• Plastobag is one of the sixteen companies in India that have permission from the Central Pollution Control Board to make bioplastics.
  • ‘Bioplastics’ is used here to mean biodegradable, although it can have other meanings.
  • Between them, these manufacturers make carry bags, cutlery, films, food containers, and bin liners.
  • Unlike conventional plastics, these items can be broken down by microbes in industrial composting facilities within six months. This makes them a promising, if partial, solution to India’s plastic problem.
  • Yet, these firms face big challenges in finding customers.
  • Because most bioplastics produced globally are made from the byproducts of food crops, they are expensive.
  • Compared to conventional plastics, which are derived from fossil fuels, a bioplastic carry bag could cost almost thrice as much.
  • With only a few municipal corporations implementing the 2016 countrywide ban on conventional plastic carry bags of less than 50 micron thickness, there has been no economic reason for most people to switch.
  • The second roadblock in the way of bioplastics fulfilling their eco-friendly purpose is that most of them require industrial composting facilities to be disposed of.
  • But most cities lack an adequate number of such facilities; this means the bioplastics end up on the streets and harm the environment just like normal plastics do.
  • Bioplastics can be made out of dozens of different feedstocks.
  • Take one of the commonest bioplastics in use today — polylactic acid (PLA).
  • Companies like Germany’s BASF and the U.S.-based Natureworks synthesise PLA from starch extracted from food crops like corn and cassava.
  • This PLA is then imported by Indian companies, who blend it with other ingredients to make carry bags, bin liners or cutlery.
  • Polyhydroxyalkanoates, or PHA, is another feedstock that is synthesised by having bacteria feed on vegetable oils or sugars from food crops.

What are the Key challenges?

  • The reliance on food crops presents a key challenge for bioplastics, because these crops are simply not a cost-competitive alternative to fossil fuels today.
  • Apart from the stark differences in costs, plant-based plastics also give rise to the food-versus-fuel debate that has plagued biofuels
  • If food crops are already a costly way to make plastics, throw in the fact that almost all raw material for bioplastics, like PLA pellets, is imported by Indian manufacturers today.
  • Internationally, too, a wave of innovation is expected to drive down raw material costs.
  • The most important innovation is the use of non-food crops.
  • For example, the U.S.-based Renmatix, has developed an inexpensive method to use biomass willow plants, switchgrass, and even sawdust as raw material.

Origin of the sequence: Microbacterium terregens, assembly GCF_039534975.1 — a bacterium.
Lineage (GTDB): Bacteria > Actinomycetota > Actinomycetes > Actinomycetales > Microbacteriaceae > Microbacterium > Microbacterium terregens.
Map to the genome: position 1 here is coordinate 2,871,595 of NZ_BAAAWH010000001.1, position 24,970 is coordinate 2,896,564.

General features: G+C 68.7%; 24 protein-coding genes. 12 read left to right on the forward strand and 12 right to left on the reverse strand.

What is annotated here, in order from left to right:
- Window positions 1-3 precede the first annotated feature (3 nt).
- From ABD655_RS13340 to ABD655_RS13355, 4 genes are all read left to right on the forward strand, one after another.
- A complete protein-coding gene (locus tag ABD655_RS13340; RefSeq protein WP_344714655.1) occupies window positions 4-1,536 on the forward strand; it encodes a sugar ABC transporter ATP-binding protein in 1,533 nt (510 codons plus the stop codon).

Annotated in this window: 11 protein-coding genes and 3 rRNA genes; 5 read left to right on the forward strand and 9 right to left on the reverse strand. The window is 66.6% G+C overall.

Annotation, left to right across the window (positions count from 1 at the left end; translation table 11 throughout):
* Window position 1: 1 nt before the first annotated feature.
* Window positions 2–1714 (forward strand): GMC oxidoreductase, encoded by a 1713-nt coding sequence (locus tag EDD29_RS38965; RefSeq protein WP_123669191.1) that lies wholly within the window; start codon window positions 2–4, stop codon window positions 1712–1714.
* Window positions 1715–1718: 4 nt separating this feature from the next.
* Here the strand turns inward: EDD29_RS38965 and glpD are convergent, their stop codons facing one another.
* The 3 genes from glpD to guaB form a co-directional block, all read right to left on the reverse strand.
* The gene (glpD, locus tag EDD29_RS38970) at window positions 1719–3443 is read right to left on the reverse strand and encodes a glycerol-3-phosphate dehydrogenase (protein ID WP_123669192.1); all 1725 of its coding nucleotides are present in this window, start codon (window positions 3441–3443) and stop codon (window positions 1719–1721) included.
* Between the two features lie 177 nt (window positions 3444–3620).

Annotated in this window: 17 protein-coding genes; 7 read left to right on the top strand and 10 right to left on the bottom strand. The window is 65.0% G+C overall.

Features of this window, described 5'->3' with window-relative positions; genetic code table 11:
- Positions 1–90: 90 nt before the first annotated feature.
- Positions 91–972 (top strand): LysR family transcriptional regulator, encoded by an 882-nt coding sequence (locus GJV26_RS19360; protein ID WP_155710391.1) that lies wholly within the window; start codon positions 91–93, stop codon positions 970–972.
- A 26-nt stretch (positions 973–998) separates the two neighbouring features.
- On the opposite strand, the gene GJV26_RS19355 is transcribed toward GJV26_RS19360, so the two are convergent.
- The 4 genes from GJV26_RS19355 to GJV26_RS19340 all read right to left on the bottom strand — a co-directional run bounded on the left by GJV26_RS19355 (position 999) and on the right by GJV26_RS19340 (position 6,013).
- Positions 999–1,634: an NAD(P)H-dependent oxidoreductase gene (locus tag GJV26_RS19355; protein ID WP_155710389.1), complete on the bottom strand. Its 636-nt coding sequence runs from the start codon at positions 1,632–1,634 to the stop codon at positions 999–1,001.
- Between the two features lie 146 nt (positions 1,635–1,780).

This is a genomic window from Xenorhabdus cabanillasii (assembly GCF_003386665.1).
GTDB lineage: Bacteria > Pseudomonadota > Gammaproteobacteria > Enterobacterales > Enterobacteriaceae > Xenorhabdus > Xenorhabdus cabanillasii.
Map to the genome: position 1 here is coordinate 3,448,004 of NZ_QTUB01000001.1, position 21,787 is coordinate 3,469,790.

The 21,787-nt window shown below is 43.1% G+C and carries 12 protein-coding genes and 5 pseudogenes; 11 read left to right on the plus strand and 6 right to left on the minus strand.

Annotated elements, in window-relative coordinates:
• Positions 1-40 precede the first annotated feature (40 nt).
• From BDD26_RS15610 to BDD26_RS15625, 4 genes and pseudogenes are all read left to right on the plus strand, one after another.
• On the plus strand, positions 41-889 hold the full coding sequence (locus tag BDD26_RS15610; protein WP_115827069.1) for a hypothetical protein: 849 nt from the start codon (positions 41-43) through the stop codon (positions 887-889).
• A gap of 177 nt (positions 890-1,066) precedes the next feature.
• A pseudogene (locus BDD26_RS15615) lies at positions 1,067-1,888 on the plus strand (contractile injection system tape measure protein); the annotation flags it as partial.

• The most promising feedstock in development today is algae, found abundantly in seawater.
  • To be sure, few of these “second-generation” and “third-generation” feedstocks, as they are called, are ready for commercial-scale use today.
  • Much of this innovation is being driven by policy, such as the European Union’s 2015 action plan towards a circular economy.
  • Given the high cost and technological barriers the bioplastics industry is saddled with, it’s unlikely to take off on its own.
  • This means that if India doesn’t follow with its own policies, the country is unlikely to see similar growth, said bioplastics manufacturers.
  • On the wish list are subsidies for electricity consumption, lower rates of Goods and Services Tax and lower import duties.
  • Without this, production won’t go up, costs won’t come down, and big players won’t enter India. There won’t be any future for bioplastics.
  • Small nudges could lead to big cost savings, because some bioplastic applications inherently need less material.
  • Take mulch films for example — large sheets of conventional plastics spread on farms to conserve water and suppress weeds.
  • Conventional plastic films are typically thick to allow farmers to peel them off after use.
  • But bioplastic films can be thin if they can break down in place, suggests the Wageningen University report. Further, not having to peel off the film can save on labour costs. In India too, bioplastic carry bags have been exempted from the 50 micron rule.
  • They are allowed to be thinner because this will let them break down faster. Such factors can keep the prices of bioplastics down, at least in some cases.
  • Today, only 2% of global plastic production is bio-based, according to the American Lux Research.
  • But experts caution that bioplastics, while useful, are no panacea for pollution.
  • This is because the key culprit today is the lack of awareness among people, who don’t segregate their waste.
  • A large amount of the discarded plastic today wouldn’t be an environmental hazard in the first place, if it were properly recycled.
  • With most bioplastics, degradation is fast in industrial composting facilities, but takes years in the natural environment.